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We need to nourish the roots of our culture | Editor's Notebook
The man was in full stride, his head a mop of curly hair, his face a study in determination, his chest pulling in a lungful of air, the muscles in his left leg taut with strength.
His right leg was prosthetic, replacing a cancerous leg removed when he was 18. He was running a Marathon of Hope, a run across Canada to raise awareness and funds for cancer research and patient treatment.
You may have figured out that this young man is Terry Fox, the figure before me a statue. Fox, you may recall, died of cancer June 28, 1981, a year after his 3,339-mile run from St. John’s, Newfoundland, to Thunder Bay, Ontario, in 143 days.
Cancer stopped him, but that statue of Terry Fox in Mile 0 Park in Victoria, B.C. (there are others in Canada) is a bronze reminder that the work must continue. “Even if I don’t finish, we need others to continue,” Fox said during his Marathon of Hope. “It’s got to keep going without me.”
This representation of Fox was a reminder of the courage that we are capable of summoning when we face a personal Everest. It was a hopeful message that all of us are capable of exceeding our grasp, that we are all capable of selflessness.
Several feet from Terry Fox’s statue at Mile 0 Park is a plaque commemorating Steve Fonyo’s cross-Canada run from March 1984 to May 1985, which began at St. John’s and ended at this park overlooking the Strait of Juan de Fuca. Fonyo is a cancer survivor who was inspired by Fox; Fonyo’s left leg had been amputated. His run raised $14 million for cancer research and treatment. His father died of lung cancer during his run.
How many more people will be inspired by this public art that tells Fox and Fonyo’s stories? What force for change might this be? How many of us might be inspired to look beyond our own perceived limitations and reach to exceed our grasp?
Look closer to home, and consider how people might be compelled to environmental stewardship by Matthew Gray Palmer’s sculpture of Popeye, the one-eyed Friday Harbor seal, at Jack Fairweather Park; or Doug Bison’s killer whale sculpture at Lime Kiln State Park.
Consider how people might come to understand the island’s Coast Salish heritage, as well as their own relationship with the environment that sustains us, because of Susan Point’s “Interaction,” the Coast Salish house posts at Jack Fairweather Park.
Consider how our view of art and environment is influenced by sea, sky and sculpture at Westcott Bay Sculpture Park. While looking at a sculpture, a movement of cloud, the changing color of late-afternoon sky, the dance of grass to a breeze can give us a different view to contemplate.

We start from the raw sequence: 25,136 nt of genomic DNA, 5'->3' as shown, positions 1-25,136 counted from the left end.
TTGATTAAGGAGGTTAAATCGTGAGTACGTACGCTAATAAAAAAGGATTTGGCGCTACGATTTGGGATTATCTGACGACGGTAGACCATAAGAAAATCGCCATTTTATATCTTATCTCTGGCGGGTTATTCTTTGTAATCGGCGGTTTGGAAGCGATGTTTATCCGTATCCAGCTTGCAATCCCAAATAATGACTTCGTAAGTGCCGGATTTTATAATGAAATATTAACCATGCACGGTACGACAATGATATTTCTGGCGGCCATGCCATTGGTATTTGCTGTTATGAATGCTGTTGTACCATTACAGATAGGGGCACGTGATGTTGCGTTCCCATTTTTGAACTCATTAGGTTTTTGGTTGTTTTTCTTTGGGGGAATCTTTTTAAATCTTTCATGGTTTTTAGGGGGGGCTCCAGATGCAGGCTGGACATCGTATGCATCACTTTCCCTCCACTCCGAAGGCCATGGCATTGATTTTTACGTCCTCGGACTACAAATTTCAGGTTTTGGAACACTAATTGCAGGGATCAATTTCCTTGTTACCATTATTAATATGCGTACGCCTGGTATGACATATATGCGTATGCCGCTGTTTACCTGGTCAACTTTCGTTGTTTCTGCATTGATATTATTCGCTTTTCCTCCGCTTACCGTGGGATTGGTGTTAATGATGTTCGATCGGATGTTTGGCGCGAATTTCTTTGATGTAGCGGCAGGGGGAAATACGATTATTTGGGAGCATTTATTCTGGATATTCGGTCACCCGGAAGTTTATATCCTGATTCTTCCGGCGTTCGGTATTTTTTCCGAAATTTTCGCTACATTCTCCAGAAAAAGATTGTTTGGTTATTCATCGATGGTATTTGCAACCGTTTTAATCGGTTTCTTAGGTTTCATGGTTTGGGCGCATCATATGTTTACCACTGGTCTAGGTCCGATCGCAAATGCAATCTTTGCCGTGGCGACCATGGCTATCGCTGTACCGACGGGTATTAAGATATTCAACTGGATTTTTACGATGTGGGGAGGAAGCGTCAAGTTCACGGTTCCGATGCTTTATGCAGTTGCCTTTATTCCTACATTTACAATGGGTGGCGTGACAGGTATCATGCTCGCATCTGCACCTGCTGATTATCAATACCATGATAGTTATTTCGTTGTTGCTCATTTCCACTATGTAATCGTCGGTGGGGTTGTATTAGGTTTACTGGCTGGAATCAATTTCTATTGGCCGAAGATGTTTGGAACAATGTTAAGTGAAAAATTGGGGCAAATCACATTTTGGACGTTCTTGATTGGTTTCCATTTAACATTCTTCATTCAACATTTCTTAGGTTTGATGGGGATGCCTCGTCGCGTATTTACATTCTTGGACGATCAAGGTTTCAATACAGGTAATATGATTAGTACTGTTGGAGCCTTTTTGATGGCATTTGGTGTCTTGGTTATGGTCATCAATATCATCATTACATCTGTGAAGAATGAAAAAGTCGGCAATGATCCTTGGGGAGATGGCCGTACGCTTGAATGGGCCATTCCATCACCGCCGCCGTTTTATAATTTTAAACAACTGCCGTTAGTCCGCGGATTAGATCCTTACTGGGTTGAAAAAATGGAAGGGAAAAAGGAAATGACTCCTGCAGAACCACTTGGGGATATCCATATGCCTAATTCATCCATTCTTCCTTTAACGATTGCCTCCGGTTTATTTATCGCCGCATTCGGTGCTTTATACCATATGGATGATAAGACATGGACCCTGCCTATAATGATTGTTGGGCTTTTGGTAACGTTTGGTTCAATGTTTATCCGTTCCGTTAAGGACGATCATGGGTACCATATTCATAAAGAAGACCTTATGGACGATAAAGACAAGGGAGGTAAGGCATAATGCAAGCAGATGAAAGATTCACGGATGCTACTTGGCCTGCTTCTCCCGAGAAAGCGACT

When Chinmayo and Beth Spadafora change a blank wall on Blair Avenue into a tile mural celebrating the town’s centennial, imagine how much brighter that streetscape will be.
Consider how people might have come to see and appreciate the rich cultural fabric of the community if Raul Vallejano had received permission to paint a scenic mural reflecting those cultures at Sunken Park.
Ah, but if public art were a prominent part of Friday Harbor’s landscape.
I’ve been to Town Council meetings when public art projects were proposed; the council embraced them, but the projects failed to materialize. Why? Town Councils approve budgets and legislation. They aren’t in the business of shepherding art projects from beginning to end. But they can initiate a system that will shepherd it through — much like the Centennial Advisory Committee is shepherding the town’s centennial celebration, and the Lodging Tax Advisory Committee is reviewing and recommending funding for tourism promotion, and the Historic Preservation Review Board is working to save the town’s heritage buildings.
I’d like to recommend the Town Council establish a Public Art Advisory Committee to establish standards for, and encourage, public art in Friday Harbor.
Public art not only makes our lives more lovely, it’s a powerful force for change.
I’ll close with this paraphrase of President John F. Kennedy’s wonderful words about the power of poetry; I believe his words apply to all forms of art, including public art:
When power leads man toward arrogance, art reminds him of his limitations. When power narrows the area of man’s concern, art reminds him of the richness and diversity of existence. When power corrupts, art cleanses.
Ah, but if public art were a prominent part of Friday Harbor’s landscape, indeed.
— Richard Walker is editor of The Journal and SanJuanJournal.com. Thoughts of Terry Fox and Steve Fonyo help him start each morning with a heart-pounding, blood-pumping run.